In defence of tourists
Hear me out
Sometimes, walking through Cambridge feels as though you’ve stepped seamlessly into Harry Potter; sometimes, negotiating your way to a supervision feels as though you’ve unintentionally stepped into an exceptionally weird level of Mario Kart.
The factor which distinguishes between these radically different experiences of King’s Parade is simple: tourists.
For better or for worse, the evidence suggests we can justifiably whinge about tourism in Cambridge. Partly due to the daily buses which whizz keen visitors up the M11, Cambridge was awarded the title of 'congestion capital of Britain' this year by Admiral Insurance (undoubtedly the crown all good universities aspire to!). Especially after the scarring experience of coming second to Oxford in The Time’s 2018 rankings, Cantabs can sleep easy knowing we’re definitely the best at something: queuing behind sightseers.
Alongside the vehicle and pedestrian congestion, the litter and noise generated by the booming tourist trade in Cambridge frequently feature in complaints by locals and colleges alike.
However, it’d be far too predictable to spend the next 400 words floundering about in self-pity because of the overshadowing presence of tourists in Cambridge. Trust me, I would really (really) relish the opportunity for a rant; as I type this, I can literally hear the dulcet tones of innocent passers-by being asked “Are you for the punting today, love?” floating through my window from the Cam.
The 8.1 million tourists who visited Cambridge in 2017 brought with them many things – most obviously the valiance to risk their lives by standing in the middle of the road for that elusive perfect photo on Magdalene Bridge. They also, however, brought purchasing power which delivered a £835 million boost to Cambridge’s economy, responsible for over 1/5 in our fair city.
For the past two years, Cambridge has held the shameful title of 'most unequal city in the UK', as the growing affluence of the colleges and the localised cluster of technology companies (labelled the ‘silicon fen’) have seen gentrifying forces increasingly sweep outwards from the city centre. With the top 6% of residents earning 19% of gross income generated in Cambridge – compared to the bottom 21% earning just 2% – the city needs to find a way to re-balance its economy towards the town, and away from the gown.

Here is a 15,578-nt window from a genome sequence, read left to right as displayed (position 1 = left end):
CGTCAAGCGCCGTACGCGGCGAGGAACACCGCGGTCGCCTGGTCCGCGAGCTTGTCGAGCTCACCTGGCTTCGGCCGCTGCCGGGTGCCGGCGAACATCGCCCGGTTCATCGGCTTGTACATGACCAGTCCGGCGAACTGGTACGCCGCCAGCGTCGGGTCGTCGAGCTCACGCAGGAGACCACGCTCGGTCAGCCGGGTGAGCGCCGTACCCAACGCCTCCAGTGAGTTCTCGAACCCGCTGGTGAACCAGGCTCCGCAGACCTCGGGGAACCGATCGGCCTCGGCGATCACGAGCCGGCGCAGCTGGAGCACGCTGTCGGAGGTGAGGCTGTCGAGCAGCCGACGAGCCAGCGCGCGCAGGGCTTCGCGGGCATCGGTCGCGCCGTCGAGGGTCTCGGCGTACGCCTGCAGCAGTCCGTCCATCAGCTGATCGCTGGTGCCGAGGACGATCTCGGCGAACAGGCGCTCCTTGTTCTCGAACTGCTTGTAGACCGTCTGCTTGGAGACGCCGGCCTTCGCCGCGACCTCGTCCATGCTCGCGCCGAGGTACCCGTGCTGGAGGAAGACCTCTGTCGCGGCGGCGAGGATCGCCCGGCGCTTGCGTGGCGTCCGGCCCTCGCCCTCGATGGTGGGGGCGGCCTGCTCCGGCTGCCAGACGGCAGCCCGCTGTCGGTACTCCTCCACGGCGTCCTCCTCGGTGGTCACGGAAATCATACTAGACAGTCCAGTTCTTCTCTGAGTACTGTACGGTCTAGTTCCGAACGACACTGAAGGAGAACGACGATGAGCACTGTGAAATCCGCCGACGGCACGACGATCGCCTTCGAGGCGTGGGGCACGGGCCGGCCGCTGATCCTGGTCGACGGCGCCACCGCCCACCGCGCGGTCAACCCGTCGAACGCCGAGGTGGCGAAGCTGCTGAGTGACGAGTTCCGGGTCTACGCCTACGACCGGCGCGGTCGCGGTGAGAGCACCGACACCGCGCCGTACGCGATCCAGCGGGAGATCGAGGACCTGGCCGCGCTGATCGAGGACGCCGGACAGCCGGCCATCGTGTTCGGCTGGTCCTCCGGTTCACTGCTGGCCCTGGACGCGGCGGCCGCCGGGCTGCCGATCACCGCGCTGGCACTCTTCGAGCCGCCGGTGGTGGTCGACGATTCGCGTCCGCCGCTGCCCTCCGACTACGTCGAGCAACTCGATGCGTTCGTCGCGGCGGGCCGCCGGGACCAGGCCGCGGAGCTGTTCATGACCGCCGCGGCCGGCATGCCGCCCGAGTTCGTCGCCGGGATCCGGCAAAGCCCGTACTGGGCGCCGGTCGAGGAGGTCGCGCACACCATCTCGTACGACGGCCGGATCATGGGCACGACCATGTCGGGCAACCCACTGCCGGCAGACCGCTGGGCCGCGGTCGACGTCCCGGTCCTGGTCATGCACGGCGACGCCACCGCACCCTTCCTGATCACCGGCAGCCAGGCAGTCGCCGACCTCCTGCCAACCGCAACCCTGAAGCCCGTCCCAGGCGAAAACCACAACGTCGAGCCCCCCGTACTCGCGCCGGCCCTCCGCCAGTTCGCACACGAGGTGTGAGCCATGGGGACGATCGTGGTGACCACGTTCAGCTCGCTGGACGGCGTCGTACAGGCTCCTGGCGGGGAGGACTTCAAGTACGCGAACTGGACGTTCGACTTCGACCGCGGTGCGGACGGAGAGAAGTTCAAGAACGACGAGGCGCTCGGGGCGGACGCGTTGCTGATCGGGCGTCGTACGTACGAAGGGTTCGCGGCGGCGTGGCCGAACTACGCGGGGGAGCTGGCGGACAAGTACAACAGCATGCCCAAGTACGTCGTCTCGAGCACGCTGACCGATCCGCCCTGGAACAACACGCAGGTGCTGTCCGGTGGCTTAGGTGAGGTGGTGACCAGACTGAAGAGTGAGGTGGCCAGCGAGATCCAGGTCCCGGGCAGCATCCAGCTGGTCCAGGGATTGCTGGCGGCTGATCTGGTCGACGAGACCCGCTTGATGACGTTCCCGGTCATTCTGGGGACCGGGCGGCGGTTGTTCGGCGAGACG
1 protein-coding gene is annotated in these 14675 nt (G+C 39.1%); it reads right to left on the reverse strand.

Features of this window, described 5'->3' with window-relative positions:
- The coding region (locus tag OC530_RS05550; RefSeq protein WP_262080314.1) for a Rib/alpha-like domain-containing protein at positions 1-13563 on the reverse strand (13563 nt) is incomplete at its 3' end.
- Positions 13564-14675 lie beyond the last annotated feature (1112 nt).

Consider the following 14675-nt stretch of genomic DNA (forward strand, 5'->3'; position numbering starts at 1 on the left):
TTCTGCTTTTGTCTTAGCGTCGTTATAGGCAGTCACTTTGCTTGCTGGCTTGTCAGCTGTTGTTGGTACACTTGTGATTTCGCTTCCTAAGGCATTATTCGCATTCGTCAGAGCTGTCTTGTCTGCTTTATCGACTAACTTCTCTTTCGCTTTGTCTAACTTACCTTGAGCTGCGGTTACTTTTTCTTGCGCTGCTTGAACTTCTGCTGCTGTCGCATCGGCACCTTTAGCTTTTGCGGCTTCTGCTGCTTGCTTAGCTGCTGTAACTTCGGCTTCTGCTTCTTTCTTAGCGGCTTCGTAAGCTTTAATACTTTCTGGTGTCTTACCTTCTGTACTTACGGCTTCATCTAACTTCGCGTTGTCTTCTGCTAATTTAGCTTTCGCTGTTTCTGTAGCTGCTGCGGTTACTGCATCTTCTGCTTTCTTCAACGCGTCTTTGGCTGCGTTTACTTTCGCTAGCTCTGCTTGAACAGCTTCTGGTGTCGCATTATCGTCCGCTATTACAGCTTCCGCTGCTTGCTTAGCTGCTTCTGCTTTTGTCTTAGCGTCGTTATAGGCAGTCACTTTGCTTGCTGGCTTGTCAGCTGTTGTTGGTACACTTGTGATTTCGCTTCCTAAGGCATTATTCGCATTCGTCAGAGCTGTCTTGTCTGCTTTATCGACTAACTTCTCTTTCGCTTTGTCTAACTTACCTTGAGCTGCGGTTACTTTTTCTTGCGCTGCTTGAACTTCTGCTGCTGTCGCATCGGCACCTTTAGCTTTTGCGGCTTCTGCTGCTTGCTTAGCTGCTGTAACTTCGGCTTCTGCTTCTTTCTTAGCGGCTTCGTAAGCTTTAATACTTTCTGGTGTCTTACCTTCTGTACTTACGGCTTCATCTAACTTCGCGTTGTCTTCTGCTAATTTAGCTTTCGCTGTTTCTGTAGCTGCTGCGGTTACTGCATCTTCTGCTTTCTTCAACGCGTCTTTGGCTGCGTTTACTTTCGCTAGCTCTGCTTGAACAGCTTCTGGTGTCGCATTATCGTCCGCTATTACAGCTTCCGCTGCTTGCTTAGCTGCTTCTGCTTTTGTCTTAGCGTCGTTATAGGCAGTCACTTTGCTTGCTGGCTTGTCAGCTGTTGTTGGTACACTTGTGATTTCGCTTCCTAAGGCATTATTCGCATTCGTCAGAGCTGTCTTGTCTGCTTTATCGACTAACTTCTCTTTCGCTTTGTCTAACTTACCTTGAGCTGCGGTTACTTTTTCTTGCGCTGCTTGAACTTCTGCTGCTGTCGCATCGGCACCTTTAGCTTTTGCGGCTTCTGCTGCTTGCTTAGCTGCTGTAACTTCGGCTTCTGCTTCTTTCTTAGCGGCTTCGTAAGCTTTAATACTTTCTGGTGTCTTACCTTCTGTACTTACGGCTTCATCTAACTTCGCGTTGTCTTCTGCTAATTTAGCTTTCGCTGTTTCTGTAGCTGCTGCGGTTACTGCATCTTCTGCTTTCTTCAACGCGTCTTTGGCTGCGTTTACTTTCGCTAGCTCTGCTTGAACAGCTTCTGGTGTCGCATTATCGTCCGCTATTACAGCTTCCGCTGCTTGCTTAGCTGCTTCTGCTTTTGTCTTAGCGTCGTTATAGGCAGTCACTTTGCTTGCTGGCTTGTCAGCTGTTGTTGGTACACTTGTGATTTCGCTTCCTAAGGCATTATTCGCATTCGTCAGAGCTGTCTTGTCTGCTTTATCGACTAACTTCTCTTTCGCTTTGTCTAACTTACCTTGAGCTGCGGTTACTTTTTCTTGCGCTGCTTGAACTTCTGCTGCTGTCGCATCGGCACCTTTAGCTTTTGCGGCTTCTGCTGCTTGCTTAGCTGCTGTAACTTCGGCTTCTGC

The tourist trade could be – and already is – one of the most powerful means of doing to. Given day-trippers’ determination to try a punting tour come what may (aka risking pneumonia for the privilege of sitting on small wooden log for an hour), tourism warrants a relatively reliable stream of income and employment opportunities for Cambridge.
There’s also no better one-way ticket to stardom than walking past tourists in your gowns. You may have not done your washing for 2 weeks but, to the captivated tourists around you, you’re a real-life Cambridge specimen worthy of being committed to permanent photographic record. Werk it.
As I hatefully stamp my way to the University Library on a Saturday, towing double my bodyweight in books, I could probably learn from visitors’ adoration of Cambridge. It’s necessary to become colour-blind to the city's magnificence when you’re here daily, because gaping filled with awe at John’s every morning would not be an effective way of making it to my 9ams. Still, it turns out that living in somewhere as beautiful as Cambridge is Actually Quite Cool (aside from the crushing intensity of one-on-one supervisions and fact that some students literally live in bunkabins!!! Woo!!!!).
It might provide some comfort to know that Visit Cambridge has recently announced plans to split up ‘problem’ tourist groups, which arrive en masse and render some streets ‘impassable’.
Until then, we remain very much entitled to complain about the tourist management problems loudly, passionately and (sometimes) drunkenly. However, by helping to bridge a chronic wealth gap, tourists themselves aren't a 'problem' at all.